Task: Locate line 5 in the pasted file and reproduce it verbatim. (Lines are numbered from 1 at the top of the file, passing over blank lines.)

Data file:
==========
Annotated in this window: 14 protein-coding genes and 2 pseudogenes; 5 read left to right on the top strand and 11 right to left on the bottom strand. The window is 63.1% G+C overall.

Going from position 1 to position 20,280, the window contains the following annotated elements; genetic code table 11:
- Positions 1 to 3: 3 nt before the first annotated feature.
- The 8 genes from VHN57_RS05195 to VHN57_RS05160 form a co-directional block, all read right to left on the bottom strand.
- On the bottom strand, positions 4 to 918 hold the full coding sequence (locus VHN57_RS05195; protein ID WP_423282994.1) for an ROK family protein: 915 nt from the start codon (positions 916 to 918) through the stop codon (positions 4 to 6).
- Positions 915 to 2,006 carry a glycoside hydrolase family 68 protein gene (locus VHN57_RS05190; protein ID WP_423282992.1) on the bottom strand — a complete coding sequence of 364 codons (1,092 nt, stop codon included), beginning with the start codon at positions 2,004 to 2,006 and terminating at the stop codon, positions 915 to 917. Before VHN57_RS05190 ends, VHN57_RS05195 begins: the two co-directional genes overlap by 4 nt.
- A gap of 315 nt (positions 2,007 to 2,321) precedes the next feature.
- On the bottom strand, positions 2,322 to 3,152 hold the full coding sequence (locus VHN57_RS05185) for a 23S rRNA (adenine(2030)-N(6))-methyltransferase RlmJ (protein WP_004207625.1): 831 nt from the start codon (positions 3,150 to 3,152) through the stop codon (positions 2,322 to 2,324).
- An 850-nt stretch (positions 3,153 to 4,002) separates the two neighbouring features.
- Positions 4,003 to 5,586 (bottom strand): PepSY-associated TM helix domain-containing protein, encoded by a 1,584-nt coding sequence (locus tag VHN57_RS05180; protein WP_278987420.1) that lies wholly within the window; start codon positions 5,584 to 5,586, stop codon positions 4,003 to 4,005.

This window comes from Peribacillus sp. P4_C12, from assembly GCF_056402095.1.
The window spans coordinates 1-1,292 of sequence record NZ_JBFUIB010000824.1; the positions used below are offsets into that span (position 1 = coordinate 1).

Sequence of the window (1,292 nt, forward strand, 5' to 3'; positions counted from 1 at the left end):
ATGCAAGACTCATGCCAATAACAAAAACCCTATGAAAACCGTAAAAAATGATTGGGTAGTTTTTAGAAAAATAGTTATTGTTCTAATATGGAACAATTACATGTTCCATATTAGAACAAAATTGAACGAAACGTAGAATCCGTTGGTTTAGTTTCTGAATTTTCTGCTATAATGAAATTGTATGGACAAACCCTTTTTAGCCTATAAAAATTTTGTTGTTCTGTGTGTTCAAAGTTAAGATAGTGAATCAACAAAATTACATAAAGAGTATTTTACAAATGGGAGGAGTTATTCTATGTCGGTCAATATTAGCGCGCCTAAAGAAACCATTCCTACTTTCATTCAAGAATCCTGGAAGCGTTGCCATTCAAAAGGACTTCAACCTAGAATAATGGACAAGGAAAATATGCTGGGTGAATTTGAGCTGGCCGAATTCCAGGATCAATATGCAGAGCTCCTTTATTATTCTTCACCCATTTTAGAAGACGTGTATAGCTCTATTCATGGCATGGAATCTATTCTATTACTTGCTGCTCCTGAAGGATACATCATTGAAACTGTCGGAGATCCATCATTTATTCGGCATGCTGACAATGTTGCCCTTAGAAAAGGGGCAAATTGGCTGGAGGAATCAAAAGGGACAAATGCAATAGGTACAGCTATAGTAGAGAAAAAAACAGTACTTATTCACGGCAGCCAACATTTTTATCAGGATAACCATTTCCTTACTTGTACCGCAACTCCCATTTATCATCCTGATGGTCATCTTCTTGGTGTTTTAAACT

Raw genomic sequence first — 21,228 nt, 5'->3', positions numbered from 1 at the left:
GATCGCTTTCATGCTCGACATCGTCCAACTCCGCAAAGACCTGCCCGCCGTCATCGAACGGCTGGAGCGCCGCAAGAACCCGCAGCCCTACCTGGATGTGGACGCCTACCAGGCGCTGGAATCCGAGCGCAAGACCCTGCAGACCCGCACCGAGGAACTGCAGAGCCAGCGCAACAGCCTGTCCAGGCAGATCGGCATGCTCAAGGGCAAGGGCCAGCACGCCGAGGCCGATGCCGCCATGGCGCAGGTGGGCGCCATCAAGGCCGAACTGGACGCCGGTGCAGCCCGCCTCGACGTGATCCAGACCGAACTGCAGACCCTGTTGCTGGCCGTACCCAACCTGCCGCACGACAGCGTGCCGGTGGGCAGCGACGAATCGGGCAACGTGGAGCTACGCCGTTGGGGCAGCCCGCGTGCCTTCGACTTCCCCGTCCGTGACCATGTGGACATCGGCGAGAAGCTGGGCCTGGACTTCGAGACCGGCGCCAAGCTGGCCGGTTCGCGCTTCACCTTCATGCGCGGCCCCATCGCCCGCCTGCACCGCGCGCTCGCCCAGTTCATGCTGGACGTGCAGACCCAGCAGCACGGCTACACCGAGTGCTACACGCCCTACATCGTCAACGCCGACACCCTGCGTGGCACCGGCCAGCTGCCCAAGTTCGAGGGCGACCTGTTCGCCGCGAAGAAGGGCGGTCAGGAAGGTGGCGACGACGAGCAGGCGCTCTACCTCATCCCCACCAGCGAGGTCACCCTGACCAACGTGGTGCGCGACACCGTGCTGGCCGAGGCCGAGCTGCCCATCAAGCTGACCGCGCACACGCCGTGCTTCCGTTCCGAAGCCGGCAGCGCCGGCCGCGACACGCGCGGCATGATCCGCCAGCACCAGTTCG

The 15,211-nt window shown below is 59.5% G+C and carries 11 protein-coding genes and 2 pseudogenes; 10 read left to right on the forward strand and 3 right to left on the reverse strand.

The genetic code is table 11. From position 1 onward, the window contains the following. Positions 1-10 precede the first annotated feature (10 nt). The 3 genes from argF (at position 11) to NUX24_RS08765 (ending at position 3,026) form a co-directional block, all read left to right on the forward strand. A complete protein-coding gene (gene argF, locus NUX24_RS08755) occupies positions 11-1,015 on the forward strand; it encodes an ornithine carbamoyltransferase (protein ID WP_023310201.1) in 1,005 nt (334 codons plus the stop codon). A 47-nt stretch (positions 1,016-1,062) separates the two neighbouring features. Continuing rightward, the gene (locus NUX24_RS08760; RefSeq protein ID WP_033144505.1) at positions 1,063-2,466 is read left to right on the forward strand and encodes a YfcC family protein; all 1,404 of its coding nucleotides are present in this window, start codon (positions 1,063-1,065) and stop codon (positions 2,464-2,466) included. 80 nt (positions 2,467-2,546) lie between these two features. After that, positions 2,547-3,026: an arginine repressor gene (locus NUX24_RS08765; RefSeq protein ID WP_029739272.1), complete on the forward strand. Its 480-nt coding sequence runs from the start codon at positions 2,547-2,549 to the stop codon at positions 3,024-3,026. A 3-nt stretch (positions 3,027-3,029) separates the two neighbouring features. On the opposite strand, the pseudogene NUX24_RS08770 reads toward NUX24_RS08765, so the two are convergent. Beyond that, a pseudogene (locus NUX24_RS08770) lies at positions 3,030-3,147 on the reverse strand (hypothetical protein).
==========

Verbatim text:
- On the bottom strand, positions 4 to 918 hold the full coding sequence (locus VHN57_RS05195; protein ID WP_423282994.1) for an ROK family protein: 915 nt from the start codon (positions 916 to 918) through the stop codon (positions 4 to 6).